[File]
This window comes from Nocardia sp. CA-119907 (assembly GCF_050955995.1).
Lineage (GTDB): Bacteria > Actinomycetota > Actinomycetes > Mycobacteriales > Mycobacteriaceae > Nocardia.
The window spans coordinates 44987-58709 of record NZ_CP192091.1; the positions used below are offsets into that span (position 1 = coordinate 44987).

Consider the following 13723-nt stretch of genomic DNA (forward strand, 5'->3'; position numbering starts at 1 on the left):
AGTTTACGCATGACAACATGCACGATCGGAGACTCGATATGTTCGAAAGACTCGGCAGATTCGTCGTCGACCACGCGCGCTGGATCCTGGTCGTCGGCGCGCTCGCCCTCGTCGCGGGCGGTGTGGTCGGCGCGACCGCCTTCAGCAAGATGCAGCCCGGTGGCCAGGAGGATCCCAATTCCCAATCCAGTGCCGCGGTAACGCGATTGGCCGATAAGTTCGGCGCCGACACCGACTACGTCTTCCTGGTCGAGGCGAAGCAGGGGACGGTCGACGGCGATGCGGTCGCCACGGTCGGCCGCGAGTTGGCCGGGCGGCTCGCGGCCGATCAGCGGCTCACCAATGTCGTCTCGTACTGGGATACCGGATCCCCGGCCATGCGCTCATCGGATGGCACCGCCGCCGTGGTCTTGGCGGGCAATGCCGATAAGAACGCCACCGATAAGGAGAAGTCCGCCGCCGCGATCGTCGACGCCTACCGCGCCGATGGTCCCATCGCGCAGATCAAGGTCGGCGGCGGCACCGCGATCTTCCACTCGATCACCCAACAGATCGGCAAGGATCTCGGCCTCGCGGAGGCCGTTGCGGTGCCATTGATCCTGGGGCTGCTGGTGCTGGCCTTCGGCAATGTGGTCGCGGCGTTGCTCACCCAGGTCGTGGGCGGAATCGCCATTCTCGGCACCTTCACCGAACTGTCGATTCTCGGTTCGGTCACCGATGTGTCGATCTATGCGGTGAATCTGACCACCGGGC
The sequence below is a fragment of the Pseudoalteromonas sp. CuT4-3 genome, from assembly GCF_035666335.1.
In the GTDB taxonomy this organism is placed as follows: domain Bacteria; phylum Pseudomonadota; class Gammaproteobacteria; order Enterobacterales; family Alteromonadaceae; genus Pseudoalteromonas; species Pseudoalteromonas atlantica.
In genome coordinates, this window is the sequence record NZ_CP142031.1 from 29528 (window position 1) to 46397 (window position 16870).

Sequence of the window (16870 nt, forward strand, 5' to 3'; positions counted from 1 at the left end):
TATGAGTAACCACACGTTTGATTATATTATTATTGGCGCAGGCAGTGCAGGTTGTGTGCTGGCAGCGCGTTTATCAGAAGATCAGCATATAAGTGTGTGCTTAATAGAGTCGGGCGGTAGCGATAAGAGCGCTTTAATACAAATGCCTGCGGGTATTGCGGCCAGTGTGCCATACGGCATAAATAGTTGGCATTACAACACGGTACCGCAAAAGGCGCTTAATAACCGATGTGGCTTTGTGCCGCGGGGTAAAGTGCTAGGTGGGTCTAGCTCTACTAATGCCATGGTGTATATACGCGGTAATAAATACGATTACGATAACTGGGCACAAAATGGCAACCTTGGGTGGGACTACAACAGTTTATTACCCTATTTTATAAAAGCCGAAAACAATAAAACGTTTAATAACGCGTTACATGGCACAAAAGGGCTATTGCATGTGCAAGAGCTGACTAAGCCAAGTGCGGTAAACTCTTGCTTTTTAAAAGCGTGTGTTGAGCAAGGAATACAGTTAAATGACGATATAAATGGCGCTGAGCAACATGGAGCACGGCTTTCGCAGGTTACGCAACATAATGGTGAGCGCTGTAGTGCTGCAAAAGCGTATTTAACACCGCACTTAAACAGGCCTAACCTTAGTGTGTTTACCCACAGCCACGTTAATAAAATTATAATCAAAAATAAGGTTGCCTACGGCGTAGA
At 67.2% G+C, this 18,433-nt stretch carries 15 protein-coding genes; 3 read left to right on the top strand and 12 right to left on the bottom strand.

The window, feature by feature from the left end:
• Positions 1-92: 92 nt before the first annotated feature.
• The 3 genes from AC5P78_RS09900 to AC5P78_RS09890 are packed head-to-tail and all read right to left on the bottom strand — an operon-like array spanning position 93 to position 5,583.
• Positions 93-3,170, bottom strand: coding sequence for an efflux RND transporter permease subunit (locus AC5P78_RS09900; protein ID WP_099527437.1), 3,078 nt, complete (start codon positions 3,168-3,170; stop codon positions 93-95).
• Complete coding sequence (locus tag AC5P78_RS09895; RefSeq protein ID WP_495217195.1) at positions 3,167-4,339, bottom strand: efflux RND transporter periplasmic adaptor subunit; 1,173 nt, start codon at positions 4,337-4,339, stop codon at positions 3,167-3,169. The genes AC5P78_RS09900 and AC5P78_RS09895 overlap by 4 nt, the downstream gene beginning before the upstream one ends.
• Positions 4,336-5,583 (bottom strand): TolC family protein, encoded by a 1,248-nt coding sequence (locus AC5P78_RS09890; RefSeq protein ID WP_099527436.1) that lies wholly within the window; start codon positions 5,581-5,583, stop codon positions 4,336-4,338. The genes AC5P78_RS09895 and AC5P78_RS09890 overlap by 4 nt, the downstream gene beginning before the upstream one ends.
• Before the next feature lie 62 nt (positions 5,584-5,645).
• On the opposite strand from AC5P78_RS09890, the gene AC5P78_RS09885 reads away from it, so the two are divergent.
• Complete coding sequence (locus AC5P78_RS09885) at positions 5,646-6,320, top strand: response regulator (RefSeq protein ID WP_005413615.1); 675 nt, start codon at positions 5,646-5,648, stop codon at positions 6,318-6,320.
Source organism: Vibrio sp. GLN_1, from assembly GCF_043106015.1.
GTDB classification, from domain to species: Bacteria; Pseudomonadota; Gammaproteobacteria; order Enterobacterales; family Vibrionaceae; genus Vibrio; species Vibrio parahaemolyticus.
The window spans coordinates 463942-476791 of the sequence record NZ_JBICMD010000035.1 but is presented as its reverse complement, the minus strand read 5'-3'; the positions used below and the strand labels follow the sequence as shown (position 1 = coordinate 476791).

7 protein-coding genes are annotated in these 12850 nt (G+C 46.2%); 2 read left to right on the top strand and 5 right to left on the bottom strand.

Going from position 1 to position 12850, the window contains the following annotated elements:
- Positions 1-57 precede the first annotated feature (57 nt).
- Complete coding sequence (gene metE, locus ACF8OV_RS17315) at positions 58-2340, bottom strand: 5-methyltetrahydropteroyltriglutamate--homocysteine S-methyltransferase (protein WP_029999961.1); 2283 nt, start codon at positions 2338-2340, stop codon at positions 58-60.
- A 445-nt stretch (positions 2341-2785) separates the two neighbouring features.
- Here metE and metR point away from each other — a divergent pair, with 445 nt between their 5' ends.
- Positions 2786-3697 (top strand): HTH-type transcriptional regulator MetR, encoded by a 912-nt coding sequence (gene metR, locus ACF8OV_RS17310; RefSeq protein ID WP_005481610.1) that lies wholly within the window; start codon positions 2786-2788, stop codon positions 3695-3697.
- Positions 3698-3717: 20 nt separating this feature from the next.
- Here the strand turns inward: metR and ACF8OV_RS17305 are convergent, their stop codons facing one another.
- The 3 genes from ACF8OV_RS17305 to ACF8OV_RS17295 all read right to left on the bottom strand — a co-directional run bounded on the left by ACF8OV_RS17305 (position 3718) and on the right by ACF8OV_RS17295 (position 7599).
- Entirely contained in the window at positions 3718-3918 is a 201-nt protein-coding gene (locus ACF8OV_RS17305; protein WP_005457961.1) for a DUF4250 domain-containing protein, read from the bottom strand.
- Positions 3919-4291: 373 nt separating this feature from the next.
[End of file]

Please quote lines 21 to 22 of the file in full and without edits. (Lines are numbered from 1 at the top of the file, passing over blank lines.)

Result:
Source organism: Vibrio sp. GLN_1, from assembly GCF_043106015.1.
GTDB classification, from domain to species: Bacteria; Pseudomonadota; Gammaproteobacteria; order Enterobacterales; family Vibrionaceae; genus Vibrio; species Vibrio parahaemolyticus.